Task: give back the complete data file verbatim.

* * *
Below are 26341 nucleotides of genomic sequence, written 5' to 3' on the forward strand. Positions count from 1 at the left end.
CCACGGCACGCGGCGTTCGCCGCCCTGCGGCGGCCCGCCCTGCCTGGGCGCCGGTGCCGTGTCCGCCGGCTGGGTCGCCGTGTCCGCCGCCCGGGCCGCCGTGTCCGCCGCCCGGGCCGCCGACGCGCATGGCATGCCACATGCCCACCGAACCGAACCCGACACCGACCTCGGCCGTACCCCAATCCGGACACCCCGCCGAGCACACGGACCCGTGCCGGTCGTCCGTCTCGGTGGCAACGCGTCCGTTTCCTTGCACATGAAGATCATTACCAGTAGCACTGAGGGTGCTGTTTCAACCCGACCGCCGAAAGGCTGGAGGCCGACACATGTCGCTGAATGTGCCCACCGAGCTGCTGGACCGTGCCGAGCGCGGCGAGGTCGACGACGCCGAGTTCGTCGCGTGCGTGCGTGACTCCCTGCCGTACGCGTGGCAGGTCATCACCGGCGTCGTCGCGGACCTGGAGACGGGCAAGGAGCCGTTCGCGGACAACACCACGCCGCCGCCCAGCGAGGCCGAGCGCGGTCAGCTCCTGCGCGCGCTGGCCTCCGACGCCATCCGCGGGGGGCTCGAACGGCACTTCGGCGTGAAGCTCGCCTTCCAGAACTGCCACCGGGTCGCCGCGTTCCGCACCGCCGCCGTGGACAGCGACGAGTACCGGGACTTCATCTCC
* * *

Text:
Below are 26341 nucleotides of genomic sequence, written 5' to 3' on the forward strand. Positions count from 1 at the left end.
CCACGGCACGCGGCGTTCGCCGCCCTGCGGCGGCCCGCCCTGCCTGGGCGCCGGTGCCGTGTCCGCCGGCTGGGTCGCCGTGTCCGCCGCCCGGGCCGCCGTGTCCGCCGCCCGGGCCGCCGACGCGCATGGCATGCCACATGCCCACCGAACCGAACCCGACACCGACCTCGGCCGTACCCCAATCCGGACACCCCGCCGAGCACACGGACCCGTGCCGGTCGTCCGTCTCGGTGGCAACGCGTCCGTTTCCTTGCACATGAAGATCATTACCAGTAGCACTGAGGGTGCTGTTTCAACCCGACCGCCGAAAGGCTGGAGGCCGACACATGTCGCTGAATGTGCCCACCGAGCTGCTGGACCGTGCCGAGCGCGGCGAGGTCGACGACGCCGAGTTCGTCGCGTGCGTGCGTGACTCCCTGCCGTACGCGTGGCAGGTCATCACCGGCGTCGTCGCGGACCTGGAGACGGGCAAGGAGCCGTTCGCGGACAACACCACGCCGCCGCCCAGCGAGGCCGAGCGCGGTCAGCTCCTGCGCGCGCTGGCCTCCGACGCCATCCGCGGGGGGCTCGAACGGCACTTCGGCGTGAAGCTCGCCTTCCAGAACTGCCACCGGGTCGCCGCGTTCCGCACCGCCGCCGTGGACAGCGACGAGTACCGGGACTTCATCTCC